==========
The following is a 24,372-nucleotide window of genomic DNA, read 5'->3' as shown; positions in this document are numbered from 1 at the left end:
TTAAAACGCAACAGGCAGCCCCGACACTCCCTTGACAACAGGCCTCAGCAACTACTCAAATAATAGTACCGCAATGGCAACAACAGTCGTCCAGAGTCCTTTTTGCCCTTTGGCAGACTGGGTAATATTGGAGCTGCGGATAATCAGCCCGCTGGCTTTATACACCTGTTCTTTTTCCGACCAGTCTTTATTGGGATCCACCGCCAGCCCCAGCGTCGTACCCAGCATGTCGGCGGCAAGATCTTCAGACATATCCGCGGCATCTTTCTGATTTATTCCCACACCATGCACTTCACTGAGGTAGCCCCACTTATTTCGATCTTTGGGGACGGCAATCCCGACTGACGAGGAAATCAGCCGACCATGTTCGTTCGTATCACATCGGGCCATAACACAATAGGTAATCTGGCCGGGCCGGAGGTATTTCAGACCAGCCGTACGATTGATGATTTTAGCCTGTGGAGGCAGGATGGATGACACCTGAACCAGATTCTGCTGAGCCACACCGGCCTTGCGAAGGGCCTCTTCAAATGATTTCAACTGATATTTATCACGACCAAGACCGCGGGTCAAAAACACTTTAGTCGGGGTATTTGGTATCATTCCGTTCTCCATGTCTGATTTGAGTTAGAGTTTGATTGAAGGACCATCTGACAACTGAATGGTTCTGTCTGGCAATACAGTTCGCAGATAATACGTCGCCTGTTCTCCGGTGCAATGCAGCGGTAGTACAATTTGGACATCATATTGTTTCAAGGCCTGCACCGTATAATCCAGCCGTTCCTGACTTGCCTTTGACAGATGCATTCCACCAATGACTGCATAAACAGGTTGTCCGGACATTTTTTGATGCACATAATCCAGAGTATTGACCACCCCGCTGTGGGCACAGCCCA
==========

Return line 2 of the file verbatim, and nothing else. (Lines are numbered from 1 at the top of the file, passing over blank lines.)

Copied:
TTAAAACGCAACAGGCAGCCCCGACACTCCCTTGACAACAGGCCTCAGCAACTACTCAAATAATAGTACCGCAATGGCAACAACAGTCGTCCAGAGTCCTTTTTGCCCTTTGGCAGACTGGGTAATATTGGAGCTGCGGATAATCAGCCCGCTGGCTTTATACACCTGTTCTTTTTCCGACCAGTCTTTATTGGGATCCACCGCCAGCCCCAGCGTCGTACCCAGCATGTCGGCGGCAAGATCTTCAGACATATCCGCGGCATCTTTCTGATTTATTCCCACACCATGCACTTCACTGAGGTAGCCCCACTTATTTCGATCTTTGGGGACGGCAATCCCGACTGACGAGGAAATCAGCCGACCATGTTCGTTCGTATCACATCGGGCCATAACACAATAGGTAATCTGGCCGGGCCGGAGGTATTTCAGACCAGCCGTACGATTGATGATTTTAGCCTGTGGAGGCAGGATGGATGACACCTGAACCAGATTCTGCTGAGCCACACCGGCCTTGCGAAGGGCCTCTTCAAATGATTTCAACTGATATTTATCACGACCAAGACCGCGGGTCAAAAACACTTTAGTCGGGGTATTTGGTATCATTCCGTTCTCCATGTCTGATTTGAGTTAGAGTTTGATTGAAGGACCATCTGACAACTGAATGGTTCTGTCTGGCAATACAGTTCGCAGATAATACGTCGCCTGTTCTCCGGTGCAATGCAGCGGTAGTACAATTTGGACATCATATTGTTTCAAGGCCTGCACCGTATAATCCAGCCGTTCCTGACTTGCCTTTGACAGATGCATTCCACCAATGACTGCATAAACAGGTTGTCCGGACATTTTTTGATGCACATAATCCAGAGTATTGACCACCCCGCTGTGGGCACAGCCCA